Mimi. 22. Scrippsie. Dancer. Queer feminist grrl. I love a lot of nerdy things and like to reblog stuff about them. I also love books and libraries.
In general, unless I say otherwise, none of this is mine. <3
live-action modern day “the lion king” NEW YORK, 1960s. The civil rights movement reaches its crest. Mufasa, a prominent activist leader in the city, clashes against his younger brother Scar, himself a prominent leader of the mafia underground. Politics against politics, brother against brother; Mufasa dies, Scar reigns. A new law governs New York in the 70s: blood and bribery.
Idris Elba as Mufasa, Michael K. Williams as Scar, Naomie Harris as Sarabi, Jaden Smith as Young Simba, Amandla Stenberg as Young Nala (not giffed), Taraji P. Henson as Timon, Mo’Nique as Pumbaa, Chiwetel Ejiofor as Older Simba, Kerry Washington as Older Nala, John Boyega as Kovu, Zoe Kravitz as Kiara.
Please reblog if you know anyone who might take party drugs.
I’m not an emt yet, but everytime I see someone do drugs, I just hope they’re smart enough to remember these points.
As an nurse with ER experience, same thing. Dear God please just tell us what you took. I will not tell anyone from law enforcement or your parents or whoever, I just need to know so I can save your life. Please.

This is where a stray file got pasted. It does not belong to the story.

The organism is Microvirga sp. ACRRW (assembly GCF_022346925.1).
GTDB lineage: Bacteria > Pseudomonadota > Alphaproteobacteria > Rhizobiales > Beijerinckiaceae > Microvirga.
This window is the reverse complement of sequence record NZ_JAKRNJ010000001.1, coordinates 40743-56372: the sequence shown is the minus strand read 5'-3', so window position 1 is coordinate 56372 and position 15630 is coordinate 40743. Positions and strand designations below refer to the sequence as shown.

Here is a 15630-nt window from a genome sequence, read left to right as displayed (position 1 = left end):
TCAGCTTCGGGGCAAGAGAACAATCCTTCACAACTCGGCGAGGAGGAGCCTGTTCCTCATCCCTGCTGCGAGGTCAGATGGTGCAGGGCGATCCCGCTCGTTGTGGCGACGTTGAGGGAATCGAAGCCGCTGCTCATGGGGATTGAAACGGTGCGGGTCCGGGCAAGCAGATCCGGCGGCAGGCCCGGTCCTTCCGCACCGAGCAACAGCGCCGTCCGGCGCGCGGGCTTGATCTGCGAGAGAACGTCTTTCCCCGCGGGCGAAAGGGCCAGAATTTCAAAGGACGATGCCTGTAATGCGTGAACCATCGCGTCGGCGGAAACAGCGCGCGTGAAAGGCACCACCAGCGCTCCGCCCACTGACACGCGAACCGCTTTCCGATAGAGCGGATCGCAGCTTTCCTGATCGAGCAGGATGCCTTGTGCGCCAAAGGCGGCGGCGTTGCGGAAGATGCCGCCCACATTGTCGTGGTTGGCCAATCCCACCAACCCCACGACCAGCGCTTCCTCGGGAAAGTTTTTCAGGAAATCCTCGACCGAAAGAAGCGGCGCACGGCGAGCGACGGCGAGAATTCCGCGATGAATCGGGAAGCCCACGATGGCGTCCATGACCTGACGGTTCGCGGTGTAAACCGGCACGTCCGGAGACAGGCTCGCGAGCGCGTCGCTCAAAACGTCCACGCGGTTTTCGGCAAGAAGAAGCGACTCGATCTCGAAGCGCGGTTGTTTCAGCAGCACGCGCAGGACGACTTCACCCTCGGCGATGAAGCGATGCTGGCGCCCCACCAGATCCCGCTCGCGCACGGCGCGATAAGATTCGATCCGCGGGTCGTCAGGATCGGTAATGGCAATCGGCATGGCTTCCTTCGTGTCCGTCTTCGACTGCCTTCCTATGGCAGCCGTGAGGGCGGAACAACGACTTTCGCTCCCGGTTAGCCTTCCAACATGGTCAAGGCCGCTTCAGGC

you know doctor patient confidentiality? yeah that extends to EMT’s as well so basically unless you murdered somebody when they pick you up they aren’t going to tell the police because its not their responsibility to do that only if you turn up with giant stab wounds and full of lead will they call the police cause its obvious something serious has happened to you and not just some misguided judgements also it stops you getting the wrong treatment and possibly dying or becoming worse off in the waiting room of A&E.
This is a clever book from the 18th century, printed in Oxford in 1756. It presents both the Old and New Testament, although the books are not bound together the regular way, behind one another. Instead, the binder opted to place them next to each other. This very rare binding technique is part of a family that includes the dos-à-dos (or “back to back”) binding, which I blogged about before (here). Having the two testaments bound this way allowed the reader to consult passages from both books at the same time. Indeed, the empty pages in the front and back are filled with notes, including in Greek and Hebrew. It appears this clever binding had a reader to match.